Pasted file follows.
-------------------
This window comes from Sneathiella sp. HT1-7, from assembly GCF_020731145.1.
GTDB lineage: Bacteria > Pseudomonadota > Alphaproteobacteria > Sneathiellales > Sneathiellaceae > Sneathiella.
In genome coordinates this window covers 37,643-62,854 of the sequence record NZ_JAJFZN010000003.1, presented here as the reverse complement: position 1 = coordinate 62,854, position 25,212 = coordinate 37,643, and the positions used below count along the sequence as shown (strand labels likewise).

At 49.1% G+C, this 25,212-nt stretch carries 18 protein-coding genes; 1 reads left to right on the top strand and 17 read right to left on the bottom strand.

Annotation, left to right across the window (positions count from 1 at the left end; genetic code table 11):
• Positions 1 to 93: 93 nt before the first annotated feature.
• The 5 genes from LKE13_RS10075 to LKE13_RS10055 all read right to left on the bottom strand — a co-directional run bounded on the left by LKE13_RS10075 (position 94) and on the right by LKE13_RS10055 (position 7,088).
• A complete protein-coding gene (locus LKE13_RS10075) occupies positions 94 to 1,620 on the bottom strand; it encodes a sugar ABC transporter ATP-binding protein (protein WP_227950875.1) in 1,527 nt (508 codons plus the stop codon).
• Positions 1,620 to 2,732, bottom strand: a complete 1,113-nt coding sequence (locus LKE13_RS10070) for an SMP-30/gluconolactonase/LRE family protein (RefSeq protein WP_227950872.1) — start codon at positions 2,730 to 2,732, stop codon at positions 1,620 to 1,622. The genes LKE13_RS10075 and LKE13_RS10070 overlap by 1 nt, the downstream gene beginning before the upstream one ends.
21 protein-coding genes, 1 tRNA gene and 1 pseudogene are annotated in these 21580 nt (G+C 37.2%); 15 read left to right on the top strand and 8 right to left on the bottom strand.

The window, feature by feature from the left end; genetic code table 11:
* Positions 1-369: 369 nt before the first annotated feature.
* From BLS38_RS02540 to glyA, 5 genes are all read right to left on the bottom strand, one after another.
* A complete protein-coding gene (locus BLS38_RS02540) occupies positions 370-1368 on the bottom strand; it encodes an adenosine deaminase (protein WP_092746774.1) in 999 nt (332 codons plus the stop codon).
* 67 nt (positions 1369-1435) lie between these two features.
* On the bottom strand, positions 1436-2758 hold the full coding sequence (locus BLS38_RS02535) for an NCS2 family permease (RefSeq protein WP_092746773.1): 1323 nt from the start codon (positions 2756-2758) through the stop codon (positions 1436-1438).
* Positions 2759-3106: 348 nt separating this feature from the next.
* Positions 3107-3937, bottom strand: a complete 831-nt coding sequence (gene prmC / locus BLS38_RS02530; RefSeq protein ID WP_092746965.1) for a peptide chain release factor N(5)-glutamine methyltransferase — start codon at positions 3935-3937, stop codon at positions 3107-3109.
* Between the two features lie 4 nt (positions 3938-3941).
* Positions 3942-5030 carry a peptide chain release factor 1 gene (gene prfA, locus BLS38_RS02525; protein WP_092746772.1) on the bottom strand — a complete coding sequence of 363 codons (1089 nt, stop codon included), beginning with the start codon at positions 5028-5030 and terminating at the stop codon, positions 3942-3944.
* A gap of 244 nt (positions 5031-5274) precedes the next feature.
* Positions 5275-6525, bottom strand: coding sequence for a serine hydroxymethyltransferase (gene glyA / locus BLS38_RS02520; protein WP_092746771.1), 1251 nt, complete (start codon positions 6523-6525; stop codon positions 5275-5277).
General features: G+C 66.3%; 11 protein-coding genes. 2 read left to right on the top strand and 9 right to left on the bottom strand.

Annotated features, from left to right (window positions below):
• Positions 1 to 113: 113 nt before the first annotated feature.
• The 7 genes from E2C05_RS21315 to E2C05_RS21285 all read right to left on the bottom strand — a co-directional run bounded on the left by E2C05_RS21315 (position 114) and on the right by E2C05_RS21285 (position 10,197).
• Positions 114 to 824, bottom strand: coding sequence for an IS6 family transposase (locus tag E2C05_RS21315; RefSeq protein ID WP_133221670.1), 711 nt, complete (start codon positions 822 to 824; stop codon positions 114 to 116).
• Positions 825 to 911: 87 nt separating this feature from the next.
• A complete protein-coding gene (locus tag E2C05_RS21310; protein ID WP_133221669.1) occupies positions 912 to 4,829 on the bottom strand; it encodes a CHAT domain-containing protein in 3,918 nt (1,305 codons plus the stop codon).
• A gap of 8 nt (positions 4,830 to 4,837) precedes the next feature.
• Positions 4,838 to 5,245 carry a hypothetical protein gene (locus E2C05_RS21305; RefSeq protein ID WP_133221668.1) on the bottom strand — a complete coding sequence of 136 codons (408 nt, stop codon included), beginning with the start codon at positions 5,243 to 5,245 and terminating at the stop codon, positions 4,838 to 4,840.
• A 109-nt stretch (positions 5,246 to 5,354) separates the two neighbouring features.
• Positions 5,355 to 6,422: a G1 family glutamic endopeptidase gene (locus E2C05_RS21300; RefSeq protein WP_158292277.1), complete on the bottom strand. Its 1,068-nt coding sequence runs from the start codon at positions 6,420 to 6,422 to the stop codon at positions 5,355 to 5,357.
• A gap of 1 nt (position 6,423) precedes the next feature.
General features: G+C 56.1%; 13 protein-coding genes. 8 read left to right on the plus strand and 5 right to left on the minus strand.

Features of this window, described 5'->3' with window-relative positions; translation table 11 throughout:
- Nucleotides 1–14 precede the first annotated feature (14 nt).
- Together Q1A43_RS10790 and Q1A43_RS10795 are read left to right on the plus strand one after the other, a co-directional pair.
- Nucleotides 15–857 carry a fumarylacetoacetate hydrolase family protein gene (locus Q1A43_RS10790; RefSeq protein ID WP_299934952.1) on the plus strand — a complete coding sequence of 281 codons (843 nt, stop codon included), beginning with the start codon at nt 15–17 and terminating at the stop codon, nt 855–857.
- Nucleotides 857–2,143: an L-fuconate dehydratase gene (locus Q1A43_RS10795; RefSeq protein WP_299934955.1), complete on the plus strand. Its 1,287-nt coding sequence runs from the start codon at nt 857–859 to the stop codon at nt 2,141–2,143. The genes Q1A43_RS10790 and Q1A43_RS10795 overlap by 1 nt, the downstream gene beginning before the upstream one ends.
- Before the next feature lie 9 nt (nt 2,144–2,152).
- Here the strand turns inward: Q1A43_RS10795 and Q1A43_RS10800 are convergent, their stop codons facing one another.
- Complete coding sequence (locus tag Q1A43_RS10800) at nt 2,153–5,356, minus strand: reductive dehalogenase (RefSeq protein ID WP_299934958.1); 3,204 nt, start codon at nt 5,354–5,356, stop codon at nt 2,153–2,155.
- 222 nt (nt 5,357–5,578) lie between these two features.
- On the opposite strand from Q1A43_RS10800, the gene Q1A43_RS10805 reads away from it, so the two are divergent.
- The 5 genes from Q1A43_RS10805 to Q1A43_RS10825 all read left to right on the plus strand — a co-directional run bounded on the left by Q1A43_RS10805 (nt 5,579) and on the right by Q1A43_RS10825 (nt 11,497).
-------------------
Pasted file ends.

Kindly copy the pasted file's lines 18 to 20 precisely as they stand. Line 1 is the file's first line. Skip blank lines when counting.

* Positions 3107-3937, bottom strand: a complete 831-nt coding sequence (gene prmC / locus BLS38_RS02530; RefSeq protein ID WP_092746965.1) for a peptide chain release factor N(5)-glutamine methyltransferase — start codon at positions 3935-3937, stop codon at positions 3107-3109.
* Between the two features lie 4 nt (positions 3938-3941).
* Positions 3942-5030 carry a peptide chain release factor 1 gene (gene prfA, locus BLS38_RS02525; protein WP_092746772.1) on the bottom strand — a complete coding sequence of 363 codons (1089 nt, stop codon included), beginning with the start codon at positions 5028-5030 and terminating at the stop codon, positions 3942-3944.